These VerticAlign blog posts contain information about different exercises and stretches that can assist with posture and alignment. These exercises aim to help reduce back pain, neck pain, hip pain and knee pain. Each movement can be used to help build core strength, overcome an anterior pelvic tilt (arched back), posterior pelvic tilt (flat back) or kyphosis (hunchback) posture. Each exercise has a detailed description to help the reader understand exactly how to do it properly. Exact form is ideal for doing each of these movements. It’s important for the client to know exactly what to do, and how to do it. It’s also important to know what ORDER to do these movements in. Clients can use these descriptions to do workouts at home. Exercising at home is a powerful way to help overcome pain and feel better. Daily movement to improve posture will make you look slimmer, taller and leaner.
Carpal tunnel syndrome. It’s a scary phrase. When this nerve problem begins, it’s like a runaway train… hard to control and stop from wrecking everything around you.
Without your hands, it’s difficult to type and work. Drive and eat. Taking a bath and brushing your teeth even becomes difficult.
I haven’t personally had this disorder, but shortly after becoming a mom I did have tendonitis in my wrists as a result of suddenly picking up a baby all day long. I had to do physical therapy and the pain was excruciating. I don’t wish this on anyone!
Statistics from the NIH show that women are 3 times more likely to get carpal tunnel the men (the part of their wrist that compresses the medial nerve is smaller), and assembly workers are 3 times more likely to get carpal tunnel due to repetitive movement stress.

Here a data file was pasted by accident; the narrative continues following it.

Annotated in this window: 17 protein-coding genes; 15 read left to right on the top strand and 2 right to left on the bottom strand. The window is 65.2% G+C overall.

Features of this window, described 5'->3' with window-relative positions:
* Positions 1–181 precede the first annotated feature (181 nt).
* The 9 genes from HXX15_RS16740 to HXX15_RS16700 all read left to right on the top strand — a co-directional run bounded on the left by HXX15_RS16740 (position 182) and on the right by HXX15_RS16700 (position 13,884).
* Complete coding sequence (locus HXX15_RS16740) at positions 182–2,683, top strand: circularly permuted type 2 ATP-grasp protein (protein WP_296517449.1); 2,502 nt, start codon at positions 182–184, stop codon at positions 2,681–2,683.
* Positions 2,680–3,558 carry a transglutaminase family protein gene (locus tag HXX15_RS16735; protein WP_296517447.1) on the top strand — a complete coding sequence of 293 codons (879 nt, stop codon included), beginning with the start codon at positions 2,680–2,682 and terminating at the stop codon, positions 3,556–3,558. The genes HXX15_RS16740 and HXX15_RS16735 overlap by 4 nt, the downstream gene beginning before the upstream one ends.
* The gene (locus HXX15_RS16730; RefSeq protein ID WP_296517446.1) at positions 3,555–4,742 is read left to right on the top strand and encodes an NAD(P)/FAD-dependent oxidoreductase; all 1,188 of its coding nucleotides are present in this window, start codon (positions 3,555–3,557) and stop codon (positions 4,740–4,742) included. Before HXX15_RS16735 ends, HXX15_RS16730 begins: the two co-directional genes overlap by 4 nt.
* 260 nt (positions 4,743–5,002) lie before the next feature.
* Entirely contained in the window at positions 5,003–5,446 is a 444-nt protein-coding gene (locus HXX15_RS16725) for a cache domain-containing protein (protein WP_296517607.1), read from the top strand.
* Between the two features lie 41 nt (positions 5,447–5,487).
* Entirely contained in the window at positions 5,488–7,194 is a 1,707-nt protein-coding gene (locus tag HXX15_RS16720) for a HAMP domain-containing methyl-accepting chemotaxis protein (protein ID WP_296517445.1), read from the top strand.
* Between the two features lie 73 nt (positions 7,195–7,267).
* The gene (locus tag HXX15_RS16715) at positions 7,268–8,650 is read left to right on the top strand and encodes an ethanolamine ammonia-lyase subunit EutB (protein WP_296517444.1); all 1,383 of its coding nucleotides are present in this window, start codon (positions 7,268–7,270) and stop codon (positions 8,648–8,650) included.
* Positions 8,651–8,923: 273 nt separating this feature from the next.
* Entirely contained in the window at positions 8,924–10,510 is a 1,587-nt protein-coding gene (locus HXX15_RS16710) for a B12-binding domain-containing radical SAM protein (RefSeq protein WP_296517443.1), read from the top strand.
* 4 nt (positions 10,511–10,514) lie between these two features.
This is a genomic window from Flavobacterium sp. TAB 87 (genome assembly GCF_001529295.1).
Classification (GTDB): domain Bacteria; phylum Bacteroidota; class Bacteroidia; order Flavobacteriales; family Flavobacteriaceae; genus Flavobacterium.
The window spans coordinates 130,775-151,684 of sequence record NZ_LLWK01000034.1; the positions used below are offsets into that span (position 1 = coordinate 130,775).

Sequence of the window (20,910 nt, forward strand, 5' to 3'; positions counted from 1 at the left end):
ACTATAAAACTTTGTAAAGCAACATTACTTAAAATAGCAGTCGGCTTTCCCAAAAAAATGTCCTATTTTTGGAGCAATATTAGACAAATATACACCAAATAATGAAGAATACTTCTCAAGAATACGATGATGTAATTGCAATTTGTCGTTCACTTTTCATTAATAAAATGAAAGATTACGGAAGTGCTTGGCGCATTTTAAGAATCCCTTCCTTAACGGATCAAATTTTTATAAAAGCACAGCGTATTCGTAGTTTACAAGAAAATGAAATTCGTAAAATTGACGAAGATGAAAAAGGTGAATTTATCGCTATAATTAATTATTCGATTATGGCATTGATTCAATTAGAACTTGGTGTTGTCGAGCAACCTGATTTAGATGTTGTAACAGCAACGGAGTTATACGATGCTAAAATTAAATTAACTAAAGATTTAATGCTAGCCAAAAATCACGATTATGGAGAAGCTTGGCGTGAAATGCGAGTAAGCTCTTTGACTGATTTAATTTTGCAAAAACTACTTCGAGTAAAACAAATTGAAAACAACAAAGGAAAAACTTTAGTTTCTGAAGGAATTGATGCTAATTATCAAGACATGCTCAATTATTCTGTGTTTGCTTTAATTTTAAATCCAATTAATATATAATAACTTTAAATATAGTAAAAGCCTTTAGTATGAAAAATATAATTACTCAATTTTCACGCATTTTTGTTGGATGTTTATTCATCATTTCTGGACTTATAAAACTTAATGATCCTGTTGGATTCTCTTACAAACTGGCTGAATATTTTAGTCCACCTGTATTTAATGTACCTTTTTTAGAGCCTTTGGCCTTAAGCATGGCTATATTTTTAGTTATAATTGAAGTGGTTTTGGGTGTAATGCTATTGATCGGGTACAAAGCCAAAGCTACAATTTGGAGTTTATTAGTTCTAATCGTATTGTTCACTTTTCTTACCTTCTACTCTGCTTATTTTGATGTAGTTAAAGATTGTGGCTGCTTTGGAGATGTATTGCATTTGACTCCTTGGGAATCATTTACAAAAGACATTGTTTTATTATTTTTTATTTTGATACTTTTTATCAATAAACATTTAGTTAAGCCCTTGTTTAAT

So how can I avoid it? Watch your repetitive movements and be sure you’re not overdoing it.
We also know that exercises and stretches can help, so getting a daily dose of these in will feel good, and be good for you.
Even if you’re not worried about carpal tunnel, even normal typing and texting we do all day long should be counterbalanced with targeting stretches and exercises.
I’ve put together 5 wrist stretches to do daily to help improve the function in the wrist joint. I asked my colleague Christian Valentin, a top notch personal trainer who’s passionate about proper form and alignment, to help demonstrate these exercises:
First, let’s stretch the wrist flexors. You can do this 2 ways. When working at my desk, I like to simply stand up and place my wrist on the desk and lean into this stretch. Christian is demonstrating it on the floor and the wall to give you multiple options. Hold this stretch for 30 seconds.
This next stretch also has a wrist flexor stretch but also an added component of a neck stretch, which addresses the impact of the cervical spine on the arms and hands. This also gives the wrist medial nerve a good stretch. This can be done standing or sitting in a chair that doesn’t have arm handles. But sure that your head is pulled back into good posture (ear over the shoulder) before you begin this movement. Hold this stretch for 30 seconds.
This next one is an amazing stretch for the thumb flexors. Make sure you do both hands and keep the arm still as you bend the wrist. Don’t pull too hard and hold each side for 30 seconds.
I love this next movement for the radial nerve. It feels best when done dynamically, which means moving slowly through the position 5 to 7 times (no static hold). Imagine you are holding an egg in front of you and then you plan to pass the egg to someone behind you. Yes, it’s an odd description, but it works.
Finally, this one is the hardest and most challenging to perform. Again it’s best done dynamically so move through the stretch 5 to 7 times versus holding still. This one gets the ulnar nerve so you will feel it in the pinky side of your hand.
If you’ve done these 5 movements, your wrists are warmed up and your nerves should all be moving better. These didn’t take long, so adding them into your daily routine should be an easy solution to your hand and wrist pain.
Please comment below, do you have wrist issues? If so, what has helped you resolve them?
Pilates! You’ve heard it’s amazing and it’s the “cure all” of all physical ailments. Having been a Pilates instructor for over 14 years now, I can tell you it’s a and amazing gift that I love to give people. The mind body awareness, the muscle activation, the targeted flexibility training; these all contribute to a perfect batch of feel good movement principles and also get people coming back for more.